Batter should receive LBW even if ball exits leg stump while playing reverse sweep, Ravichandran Ashwin notes

Ravichandran Ashwin felt that a hitter should be deemed ‘LBW’ even at a delivery that throws the outside leg while playing an inverted sweep as it is no longer a blind spot for him. Ashwin also added that it becomes extremely unfair for a batter not to receive LBW even after changing positions.

Ravichandran Ashwin has always been known for his various antics on the pitch. His dismissal by Mankading Joe Buttler in IPL was one of the most discussed dismissals. Now Ashwin has offered a new rule suggestion for a batter playing a reverse sweep or switch shot. Hitters have played different strokes in the modern era and they often play the reverse sweep or the switch stroke. Ashwin is of the opinion that a batter should be called out in such circumstances even if the ball is thrown outside the leg.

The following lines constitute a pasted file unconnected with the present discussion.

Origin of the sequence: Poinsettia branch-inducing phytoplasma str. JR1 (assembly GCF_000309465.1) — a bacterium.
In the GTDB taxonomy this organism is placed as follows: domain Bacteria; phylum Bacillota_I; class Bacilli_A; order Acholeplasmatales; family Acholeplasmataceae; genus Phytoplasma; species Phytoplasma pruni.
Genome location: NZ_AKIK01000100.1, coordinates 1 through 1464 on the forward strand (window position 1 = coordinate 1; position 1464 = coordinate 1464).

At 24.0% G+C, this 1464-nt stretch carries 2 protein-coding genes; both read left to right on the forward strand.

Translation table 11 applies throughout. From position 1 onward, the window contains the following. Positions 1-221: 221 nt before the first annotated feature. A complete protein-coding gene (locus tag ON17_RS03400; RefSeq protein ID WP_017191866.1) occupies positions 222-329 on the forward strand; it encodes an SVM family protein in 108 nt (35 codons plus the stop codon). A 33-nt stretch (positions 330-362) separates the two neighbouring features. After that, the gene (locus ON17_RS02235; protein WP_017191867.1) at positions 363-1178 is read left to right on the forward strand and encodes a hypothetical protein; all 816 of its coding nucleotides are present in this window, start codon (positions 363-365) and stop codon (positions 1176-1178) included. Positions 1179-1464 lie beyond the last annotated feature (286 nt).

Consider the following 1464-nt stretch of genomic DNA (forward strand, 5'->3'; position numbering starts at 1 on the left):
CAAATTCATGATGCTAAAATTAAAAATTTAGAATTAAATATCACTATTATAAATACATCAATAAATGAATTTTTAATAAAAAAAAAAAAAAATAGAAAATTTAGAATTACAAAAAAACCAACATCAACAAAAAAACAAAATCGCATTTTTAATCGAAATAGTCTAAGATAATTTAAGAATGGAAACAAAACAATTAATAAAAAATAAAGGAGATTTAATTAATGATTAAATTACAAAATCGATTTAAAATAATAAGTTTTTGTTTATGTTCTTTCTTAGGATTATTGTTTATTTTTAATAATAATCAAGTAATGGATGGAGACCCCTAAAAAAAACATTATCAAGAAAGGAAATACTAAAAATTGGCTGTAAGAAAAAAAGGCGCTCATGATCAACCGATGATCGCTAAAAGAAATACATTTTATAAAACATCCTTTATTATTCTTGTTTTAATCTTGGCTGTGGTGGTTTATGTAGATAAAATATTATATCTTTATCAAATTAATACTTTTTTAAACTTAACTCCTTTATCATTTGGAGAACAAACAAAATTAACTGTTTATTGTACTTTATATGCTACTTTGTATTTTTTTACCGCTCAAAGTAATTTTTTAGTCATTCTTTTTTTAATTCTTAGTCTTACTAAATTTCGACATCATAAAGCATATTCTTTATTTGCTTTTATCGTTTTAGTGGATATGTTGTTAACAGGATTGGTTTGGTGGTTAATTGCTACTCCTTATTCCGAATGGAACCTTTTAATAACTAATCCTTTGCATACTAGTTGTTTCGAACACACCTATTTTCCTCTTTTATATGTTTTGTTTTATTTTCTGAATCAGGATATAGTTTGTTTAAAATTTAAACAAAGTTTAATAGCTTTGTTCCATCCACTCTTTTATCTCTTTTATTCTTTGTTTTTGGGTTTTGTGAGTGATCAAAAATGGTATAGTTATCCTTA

“Please play your reverse sweeps, but give us (the bowlers) lbw!” Ashwin said on his YouTube channel. “How can you tell it’s not lbw when you turn (your body and it’s not a blind spot anymore). It’s only a blind spot when you’re in your normal position. Once you played the reverse swipe or the switch shot, it’s not a blind spot anymore. It’s grossly unfair that it’s not ruled lbw,” Ashwin said on his YouTube channel.

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In the single test between England and India. Ravindra Jadeja thrown over the wickets and the stump of the outside leg to Joe Root and Jonny Bairstow. Root tried several times to play reverse swipe, but failed to connect most of them. Bairstow, on the other end, just fended off those bullets. Ashwin said that if the batter changes position, the line outside the leg stump is no longer a blind spot for him and therefore he should be awarded LBW in such cases.

“As a bowler, I tell the batsman my line of attack (over or around the stumps), and I also give a clear outline of my pitch. You come off as a right-handed batsman but switch to a left-handed one,” he explained.

“Try telling Joe Root that if the ball comes from the outside stump of the leg and hits your pad, it’s not a blind spot. If I play it from my original position, it’s a blind spot. But if I turn around, it’s not a blind spot, it’s from the front.”

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